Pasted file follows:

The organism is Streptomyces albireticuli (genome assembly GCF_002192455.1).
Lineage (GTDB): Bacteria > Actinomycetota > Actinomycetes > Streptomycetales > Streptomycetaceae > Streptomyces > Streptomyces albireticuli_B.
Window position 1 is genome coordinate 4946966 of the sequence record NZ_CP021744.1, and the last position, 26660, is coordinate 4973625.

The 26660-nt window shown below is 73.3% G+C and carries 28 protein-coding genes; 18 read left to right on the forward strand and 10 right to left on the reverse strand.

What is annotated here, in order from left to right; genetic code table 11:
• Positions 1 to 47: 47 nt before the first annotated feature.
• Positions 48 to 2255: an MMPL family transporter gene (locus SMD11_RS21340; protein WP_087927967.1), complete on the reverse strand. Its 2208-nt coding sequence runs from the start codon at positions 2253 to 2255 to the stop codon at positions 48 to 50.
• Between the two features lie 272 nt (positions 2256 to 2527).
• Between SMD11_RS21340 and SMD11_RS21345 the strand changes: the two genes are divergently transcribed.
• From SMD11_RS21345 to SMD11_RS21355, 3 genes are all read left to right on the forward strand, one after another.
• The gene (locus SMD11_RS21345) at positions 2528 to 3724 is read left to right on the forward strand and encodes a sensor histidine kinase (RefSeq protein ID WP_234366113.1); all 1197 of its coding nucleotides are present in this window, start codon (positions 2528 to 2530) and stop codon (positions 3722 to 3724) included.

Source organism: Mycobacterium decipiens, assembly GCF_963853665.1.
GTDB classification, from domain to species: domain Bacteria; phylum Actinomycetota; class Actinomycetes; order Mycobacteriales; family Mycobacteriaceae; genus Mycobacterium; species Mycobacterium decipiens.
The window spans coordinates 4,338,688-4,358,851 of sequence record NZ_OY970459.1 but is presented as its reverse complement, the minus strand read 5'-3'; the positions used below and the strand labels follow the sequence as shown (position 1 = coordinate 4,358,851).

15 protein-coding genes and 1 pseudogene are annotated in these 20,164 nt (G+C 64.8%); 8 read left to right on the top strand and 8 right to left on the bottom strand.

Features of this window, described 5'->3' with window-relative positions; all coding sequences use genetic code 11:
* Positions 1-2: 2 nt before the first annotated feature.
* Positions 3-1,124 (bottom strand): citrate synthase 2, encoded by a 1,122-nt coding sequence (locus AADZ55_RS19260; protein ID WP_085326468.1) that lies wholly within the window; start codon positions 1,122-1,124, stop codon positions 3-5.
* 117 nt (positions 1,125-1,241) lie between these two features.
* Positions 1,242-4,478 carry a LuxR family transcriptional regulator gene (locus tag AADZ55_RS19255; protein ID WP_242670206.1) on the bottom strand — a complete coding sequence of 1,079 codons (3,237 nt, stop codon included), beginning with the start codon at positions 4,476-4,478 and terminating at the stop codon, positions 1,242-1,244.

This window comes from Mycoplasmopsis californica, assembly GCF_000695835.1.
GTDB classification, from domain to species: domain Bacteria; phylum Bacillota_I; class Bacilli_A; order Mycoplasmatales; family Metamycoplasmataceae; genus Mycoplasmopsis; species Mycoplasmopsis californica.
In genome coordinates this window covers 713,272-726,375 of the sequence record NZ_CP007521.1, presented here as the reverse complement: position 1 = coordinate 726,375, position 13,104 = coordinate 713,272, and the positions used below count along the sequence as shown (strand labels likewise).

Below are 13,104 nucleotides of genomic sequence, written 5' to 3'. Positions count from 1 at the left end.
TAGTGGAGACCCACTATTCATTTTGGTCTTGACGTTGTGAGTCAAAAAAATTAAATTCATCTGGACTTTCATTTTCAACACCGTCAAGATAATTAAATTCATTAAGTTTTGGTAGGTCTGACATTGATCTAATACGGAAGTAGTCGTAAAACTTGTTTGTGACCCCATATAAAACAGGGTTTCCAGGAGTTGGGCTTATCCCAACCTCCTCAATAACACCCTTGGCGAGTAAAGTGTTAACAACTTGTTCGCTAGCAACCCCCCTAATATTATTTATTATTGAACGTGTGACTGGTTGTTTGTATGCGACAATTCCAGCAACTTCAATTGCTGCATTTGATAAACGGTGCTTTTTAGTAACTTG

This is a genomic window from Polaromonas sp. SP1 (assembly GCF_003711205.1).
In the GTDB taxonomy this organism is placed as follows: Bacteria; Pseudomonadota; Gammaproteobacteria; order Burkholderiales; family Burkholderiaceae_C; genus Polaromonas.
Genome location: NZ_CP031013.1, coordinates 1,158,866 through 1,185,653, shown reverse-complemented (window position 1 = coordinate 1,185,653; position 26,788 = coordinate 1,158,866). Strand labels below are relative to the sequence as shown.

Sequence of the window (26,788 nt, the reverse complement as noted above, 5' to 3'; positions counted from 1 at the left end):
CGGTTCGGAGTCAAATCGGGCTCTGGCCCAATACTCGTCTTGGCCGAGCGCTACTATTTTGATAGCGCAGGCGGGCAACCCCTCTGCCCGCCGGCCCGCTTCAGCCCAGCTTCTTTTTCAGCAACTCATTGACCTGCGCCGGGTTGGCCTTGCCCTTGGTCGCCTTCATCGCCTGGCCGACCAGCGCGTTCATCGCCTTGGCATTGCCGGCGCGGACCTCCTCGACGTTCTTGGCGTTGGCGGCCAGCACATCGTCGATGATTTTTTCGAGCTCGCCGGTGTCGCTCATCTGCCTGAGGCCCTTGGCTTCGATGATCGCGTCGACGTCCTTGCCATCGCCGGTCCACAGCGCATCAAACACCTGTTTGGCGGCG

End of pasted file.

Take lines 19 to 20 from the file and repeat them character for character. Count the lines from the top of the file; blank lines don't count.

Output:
* 117 nt (positions 1,125-1,241) lie between these two features.
* Positions 1,242-4,478 carry a LuxR family transcriptional regulator gene (locus tag AADZ55_RS19255; protein ID WP_242670206.1) on the bottom strand — a complete coding sequence of 1,079 codons (3,237 nt, stop codon included), beginning with the start codon at positions 4,476-4,478 and terminating at the stop codon, positions 1,242-1,244.